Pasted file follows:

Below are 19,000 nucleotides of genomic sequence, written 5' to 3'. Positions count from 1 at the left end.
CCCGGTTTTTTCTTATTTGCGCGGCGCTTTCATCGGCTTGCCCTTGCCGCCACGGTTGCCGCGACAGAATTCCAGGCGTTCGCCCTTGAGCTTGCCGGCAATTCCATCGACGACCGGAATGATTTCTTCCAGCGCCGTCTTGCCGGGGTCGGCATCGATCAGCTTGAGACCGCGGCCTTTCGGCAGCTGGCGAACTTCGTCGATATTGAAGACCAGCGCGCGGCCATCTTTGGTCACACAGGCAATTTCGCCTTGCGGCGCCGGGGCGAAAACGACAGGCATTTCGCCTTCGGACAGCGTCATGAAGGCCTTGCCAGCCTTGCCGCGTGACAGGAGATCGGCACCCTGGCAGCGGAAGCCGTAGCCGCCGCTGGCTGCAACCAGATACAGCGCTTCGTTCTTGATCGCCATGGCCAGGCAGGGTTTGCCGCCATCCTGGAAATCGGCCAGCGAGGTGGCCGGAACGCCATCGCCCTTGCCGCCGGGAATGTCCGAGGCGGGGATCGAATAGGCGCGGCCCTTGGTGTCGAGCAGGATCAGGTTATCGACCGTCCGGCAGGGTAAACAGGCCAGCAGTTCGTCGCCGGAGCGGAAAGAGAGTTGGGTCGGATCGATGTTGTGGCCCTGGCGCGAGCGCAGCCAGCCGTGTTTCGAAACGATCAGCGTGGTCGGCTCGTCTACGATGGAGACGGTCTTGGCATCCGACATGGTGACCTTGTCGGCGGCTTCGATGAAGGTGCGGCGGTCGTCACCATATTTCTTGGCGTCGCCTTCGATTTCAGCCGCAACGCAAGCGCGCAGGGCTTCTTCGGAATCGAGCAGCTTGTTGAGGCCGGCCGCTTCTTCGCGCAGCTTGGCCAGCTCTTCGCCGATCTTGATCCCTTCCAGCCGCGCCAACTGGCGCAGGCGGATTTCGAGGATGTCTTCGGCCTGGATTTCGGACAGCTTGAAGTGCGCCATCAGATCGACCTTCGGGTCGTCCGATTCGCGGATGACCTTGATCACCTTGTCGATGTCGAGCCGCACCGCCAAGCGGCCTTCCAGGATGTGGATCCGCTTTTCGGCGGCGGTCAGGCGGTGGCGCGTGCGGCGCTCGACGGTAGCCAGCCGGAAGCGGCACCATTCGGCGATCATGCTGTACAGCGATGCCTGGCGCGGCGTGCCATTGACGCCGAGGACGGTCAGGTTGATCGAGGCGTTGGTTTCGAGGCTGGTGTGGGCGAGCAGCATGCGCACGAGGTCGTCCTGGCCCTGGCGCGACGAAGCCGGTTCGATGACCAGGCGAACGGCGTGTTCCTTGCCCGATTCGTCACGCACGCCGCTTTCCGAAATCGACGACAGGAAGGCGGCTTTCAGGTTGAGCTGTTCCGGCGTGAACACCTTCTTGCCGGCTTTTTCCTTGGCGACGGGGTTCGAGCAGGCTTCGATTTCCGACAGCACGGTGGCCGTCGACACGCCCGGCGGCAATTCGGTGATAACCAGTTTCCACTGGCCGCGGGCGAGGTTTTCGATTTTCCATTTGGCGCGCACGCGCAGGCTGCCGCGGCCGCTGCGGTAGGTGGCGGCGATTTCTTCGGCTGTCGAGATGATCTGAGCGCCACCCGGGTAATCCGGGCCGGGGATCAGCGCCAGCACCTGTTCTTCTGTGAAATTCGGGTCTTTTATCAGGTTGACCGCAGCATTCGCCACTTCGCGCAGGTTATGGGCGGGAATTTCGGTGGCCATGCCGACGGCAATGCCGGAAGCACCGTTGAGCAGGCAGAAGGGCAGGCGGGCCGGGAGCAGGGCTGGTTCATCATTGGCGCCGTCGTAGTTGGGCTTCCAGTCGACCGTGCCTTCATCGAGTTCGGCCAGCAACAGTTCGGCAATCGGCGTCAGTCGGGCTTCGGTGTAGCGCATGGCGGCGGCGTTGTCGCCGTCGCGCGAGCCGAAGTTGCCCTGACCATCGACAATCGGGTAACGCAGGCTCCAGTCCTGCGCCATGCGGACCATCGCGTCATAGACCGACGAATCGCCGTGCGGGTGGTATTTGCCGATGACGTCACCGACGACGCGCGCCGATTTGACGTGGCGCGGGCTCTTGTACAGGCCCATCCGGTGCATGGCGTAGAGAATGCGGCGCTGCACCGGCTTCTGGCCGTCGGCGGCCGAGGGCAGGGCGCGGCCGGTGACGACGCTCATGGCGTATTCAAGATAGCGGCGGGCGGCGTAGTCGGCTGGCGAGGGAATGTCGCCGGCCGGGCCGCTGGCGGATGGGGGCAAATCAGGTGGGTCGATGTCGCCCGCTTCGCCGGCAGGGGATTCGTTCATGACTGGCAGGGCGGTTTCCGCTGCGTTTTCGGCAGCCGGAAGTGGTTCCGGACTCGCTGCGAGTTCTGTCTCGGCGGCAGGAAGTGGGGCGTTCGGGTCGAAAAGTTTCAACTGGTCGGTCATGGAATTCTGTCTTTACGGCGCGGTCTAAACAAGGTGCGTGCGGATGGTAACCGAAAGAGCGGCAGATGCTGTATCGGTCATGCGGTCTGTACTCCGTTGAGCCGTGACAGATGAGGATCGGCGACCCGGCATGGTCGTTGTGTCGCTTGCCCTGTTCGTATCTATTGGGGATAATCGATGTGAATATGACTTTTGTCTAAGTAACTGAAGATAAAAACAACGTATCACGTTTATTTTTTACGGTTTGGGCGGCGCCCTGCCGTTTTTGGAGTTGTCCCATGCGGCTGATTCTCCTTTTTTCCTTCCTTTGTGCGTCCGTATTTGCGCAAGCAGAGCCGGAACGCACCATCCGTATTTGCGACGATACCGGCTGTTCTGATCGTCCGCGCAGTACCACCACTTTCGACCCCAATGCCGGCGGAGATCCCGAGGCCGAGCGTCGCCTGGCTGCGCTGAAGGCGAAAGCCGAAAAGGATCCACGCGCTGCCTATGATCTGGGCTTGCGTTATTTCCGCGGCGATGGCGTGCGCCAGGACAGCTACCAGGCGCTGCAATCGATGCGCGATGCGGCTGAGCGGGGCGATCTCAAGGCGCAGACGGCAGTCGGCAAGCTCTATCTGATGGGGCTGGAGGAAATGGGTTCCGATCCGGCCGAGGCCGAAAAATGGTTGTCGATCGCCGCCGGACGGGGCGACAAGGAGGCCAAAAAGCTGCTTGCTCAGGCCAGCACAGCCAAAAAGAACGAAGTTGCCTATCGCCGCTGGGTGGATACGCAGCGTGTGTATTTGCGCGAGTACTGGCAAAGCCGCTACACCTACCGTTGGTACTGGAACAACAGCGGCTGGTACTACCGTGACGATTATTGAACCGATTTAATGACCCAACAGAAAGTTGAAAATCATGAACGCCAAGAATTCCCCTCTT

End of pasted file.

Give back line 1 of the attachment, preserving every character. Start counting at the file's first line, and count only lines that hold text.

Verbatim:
Below are 19,000 nucleotides of genomic sequence, written 5' to 3'. Positions count from 1 at the left end.